Retirement, Saving, Benefit Claiming and Solvency Under a Partial System of Voluntary Personal Accounts

Published: 2005


This paper is based on an econometric model of retirement and saving, estimated with data for a sample of married men in the Health and Retirement Study. The model simulates how various features of a system of personal Social Security accounts would affect outcomes of interest. Outcomes include retirement, taxes paid, whether benefits are taken as an annuity or lump sum, and the level and course of benefits with age. We focus on three features of a system of personal accounts: whether personal accounts replace only a part of, or all traditional Social Security benefits; whether personal accounts are voluntary or mandatory; and the share of benefits that may be taken a lump sum rather than as an annuity. Among our findings: Under a system of partial personal accounts where retirement benefits increased by about a quarter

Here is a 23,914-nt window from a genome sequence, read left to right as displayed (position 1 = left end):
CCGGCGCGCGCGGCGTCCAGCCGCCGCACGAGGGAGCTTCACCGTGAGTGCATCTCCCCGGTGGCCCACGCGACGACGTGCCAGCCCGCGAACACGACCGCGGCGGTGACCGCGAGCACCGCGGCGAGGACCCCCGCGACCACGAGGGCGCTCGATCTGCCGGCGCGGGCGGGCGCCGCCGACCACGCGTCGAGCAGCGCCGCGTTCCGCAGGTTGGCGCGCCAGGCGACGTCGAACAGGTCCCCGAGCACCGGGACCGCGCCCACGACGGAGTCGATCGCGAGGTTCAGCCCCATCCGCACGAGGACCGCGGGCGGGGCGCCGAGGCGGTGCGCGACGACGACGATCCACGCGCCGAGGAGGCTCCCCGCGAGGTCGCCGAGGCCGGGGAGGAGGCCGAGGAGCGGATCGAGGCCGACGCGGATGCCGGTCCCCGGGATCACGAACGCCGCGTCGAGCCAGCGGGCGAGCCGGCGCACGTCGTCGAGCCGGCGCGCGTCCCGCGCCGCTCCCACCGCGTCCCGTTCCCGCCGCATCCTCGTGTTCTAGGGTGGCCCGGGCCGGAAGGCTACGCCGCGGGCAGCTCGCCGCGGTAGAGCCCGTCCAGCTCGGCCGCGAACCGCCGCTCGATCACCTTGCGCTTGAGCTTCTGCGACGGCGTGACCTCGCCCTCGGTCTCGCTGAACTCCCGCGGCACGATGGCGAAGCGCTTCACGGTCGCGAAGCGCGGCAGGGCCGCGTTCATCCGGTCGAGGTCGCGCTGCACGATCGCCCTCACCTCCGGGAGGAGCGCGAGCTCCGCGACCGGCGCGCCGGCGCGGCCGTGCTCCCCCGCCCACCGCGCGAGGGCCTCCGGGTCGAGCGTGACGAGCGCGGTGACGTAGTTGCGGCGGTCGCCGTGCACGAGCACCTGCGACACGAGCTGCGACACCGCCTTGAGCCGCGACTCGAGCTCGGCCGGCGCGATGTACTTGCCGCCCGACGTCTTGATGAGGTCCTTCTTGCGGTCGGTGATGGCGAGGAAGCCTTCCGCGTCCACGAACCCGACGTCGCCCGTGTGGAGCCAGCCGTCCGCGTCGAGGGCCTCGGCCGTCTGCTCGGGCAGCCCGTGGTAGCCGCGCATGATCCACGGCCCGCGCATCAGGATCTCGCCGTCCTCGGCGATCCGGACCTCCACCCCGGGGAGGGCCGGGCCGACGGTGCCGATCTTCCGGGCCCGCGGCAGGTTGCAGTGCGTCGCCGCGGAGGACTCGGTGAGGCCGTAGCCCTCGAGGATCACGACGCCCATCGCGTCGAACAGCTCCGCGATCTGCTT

compared to the current system, the fraction of 62 year olds at full time work would decline by about 22 percent. If the current system were replaced completely by personal accounts, so that total retirement benefits would increase by about 75 percent, the fraction at full time work would decline by about a third. If all benefits from personal accounts could be taken as a lump sum, the fraction not retired at age 62 would fall by about 5 percentage points compared to a system where there is mandatory annuitization of benefits. Unless annuitization is mandatory, there will be substantial diversion of benefits to age 62, reducing benefits received in one’s 70s and 80s by as much as 20 percent.

Key Findings